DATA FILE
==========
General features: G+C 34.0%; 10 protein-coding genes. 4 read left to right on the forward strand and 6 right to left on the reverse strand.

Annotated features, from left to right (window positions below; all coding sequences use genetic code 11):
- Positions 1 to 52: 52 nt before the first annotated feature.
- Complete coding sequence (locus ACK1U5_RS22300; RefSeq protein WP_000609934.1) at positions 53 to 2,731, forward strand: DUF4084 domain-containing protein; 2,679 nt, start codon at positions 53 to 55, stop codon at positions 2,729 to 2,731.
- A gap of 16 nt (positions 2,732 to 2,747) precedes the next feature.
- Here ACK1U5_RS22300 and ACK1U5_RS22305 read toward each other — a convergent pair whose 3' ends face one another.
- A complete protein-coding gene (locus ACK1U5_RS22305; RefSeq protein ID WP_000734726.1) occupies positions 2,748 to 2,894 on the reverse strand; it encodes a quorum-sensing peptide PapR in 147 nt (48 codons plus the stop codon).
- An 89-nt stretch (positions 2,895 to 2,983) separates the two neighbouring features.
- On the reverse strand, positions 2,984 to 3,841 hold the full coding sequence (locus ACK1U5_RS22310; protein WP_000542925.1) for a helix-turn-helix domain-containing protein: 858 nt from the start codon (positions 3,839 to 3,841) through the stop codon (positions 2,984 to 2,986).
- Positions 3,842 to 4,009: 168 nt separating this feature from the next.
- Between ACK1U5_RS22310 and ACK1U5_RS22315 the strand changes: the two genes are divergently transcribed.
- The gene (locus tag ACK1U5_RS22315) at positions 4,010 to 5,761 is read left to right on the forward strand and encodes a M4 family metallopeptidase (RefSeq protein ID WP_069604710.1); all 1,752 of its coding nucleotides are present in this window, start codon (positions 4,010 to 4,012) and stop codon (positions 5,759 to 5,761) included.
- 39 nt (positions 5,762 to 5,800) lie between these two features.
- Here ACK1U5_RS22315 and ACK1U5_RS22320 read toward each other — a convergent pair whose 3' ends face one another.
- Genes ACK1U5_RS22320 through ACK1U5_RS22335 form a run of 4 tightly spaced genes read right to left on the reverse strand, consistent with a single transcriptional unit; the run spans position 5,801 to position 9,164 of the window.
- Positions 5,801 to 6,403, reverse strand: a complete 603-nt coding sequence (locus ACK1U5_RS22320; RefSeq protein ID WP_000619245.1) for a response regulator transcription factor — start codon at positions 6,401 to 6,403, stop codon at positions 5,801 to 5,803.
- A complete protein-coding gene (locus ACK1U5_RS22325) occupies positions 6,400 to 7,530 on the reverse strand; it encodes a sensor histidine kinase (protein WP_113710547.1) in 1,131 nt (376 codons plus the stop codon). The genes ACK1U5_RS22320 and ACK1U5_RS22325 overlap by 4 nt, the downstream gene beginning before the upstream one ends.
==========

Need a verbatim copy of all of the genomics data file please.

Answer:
General features: G+C 34.0%; 10 protein-coding genes. 4 read left to right on the forward strand and 6 right to left on the reverse strand.

Annotated features, from left to right (window positions below; all coding sequences use genetic code 11):
- Positions 1 to 52: 52 nt before the first annotated feature.
- Complete coding sequence (locus ACK1U5_RS22300; RefSeq protein WP_000609934.1) at positions 53 to 2,731, forward strand: DUF4084 domain-containing protein; 2,679 nt, start codon at positions 53 to 55, stop codon at positions 2,729 to 2,731.
- A gap of 16 nt (positions 2,732 to 2,747) precedes the next feature.
- Here ACK1U5_RS22300 and ACK1U5_RS22305 read toward each other — a convergent pair whose 3' ends face one another.
- A complete protein-coding gene (locus ACK1U5_RS22305; RefSeq protein ID WP_000734726.1) occupies positions 2,748 to 2,894 on the reverse strand; it encodes a quorum-sensing peptide PapR in 147 nt (48 codons plus the stop codon).
- An 89-nt stretch (positions 2,895 to 2,983) separates the two neighbouring features.
- On the reverse strand, positions 2,984 to 3,841 hold the full coding sequence (locus ACK1U5_RS22310; protein WP_000542925.1) for a helix-turn-helix domain-containing protein: 858 nt from the start codon (positions 3,839 to 3,841) through the stop codon (positions 2,984 to 2,986).
- Positions 3,842 to 4,009: 168 nt separating this feature from the next.
- Between ACK1U5_RS22310 and ACK1U5_RS22315 the strand changes: the two genes are divergently transcribed.
- The gene (locus tag ACK1U5_RS22315) at positions 4,010 to 5,761 is read left to right on the forward strand and encodes a M4 family metallopeptidase (RefSeq protein ID WP_069604710.1); all 1,752 of its coding nucleotides are present in this window, start codon (positions 4,010 to 4,012) and stop codon (positions 5,759 to 5,761) included.
- 39 nt (positions 5,762 to 5,800) lie between these two features.
- Here ACK1U5_RS22315 and ACK1U5_RS22320 read toward each other — a convergent pair whose 3' ends face one another.
- Genes ACK1U5_RS22320 through ACK1U5_RS22335 form a run of 4 tightly spaced genes read right to left on the reverse strand, consistent with a single transcriptional unit; the run spans position 5,801 to position 9,164 of the window.
- Positions 5,801 to 6,403, reverse strand: a complete 603-nt coding sequence (locus ACK1U5_RS22320; RefSeq protein ID WP_000619245.1) for a response regulator transcription factor — start codon at positions 6,401 to 6,403, stop codon at positions 5,801 to 5,803.
- A complete protein-coding gene (locus ACK1U5_RS22325) occupies positions 6,400 to 7,530 on the reverse strand; it encodes a sensor histidine kinase (protein WP_113710547.1) in 1,131 nt (376 codons plus the stop codon). The genes ACK1U5_RS22320 and ACK1U5_RS22325 overlap by 4 nt, the downstream gene beginning before the upstream one ends.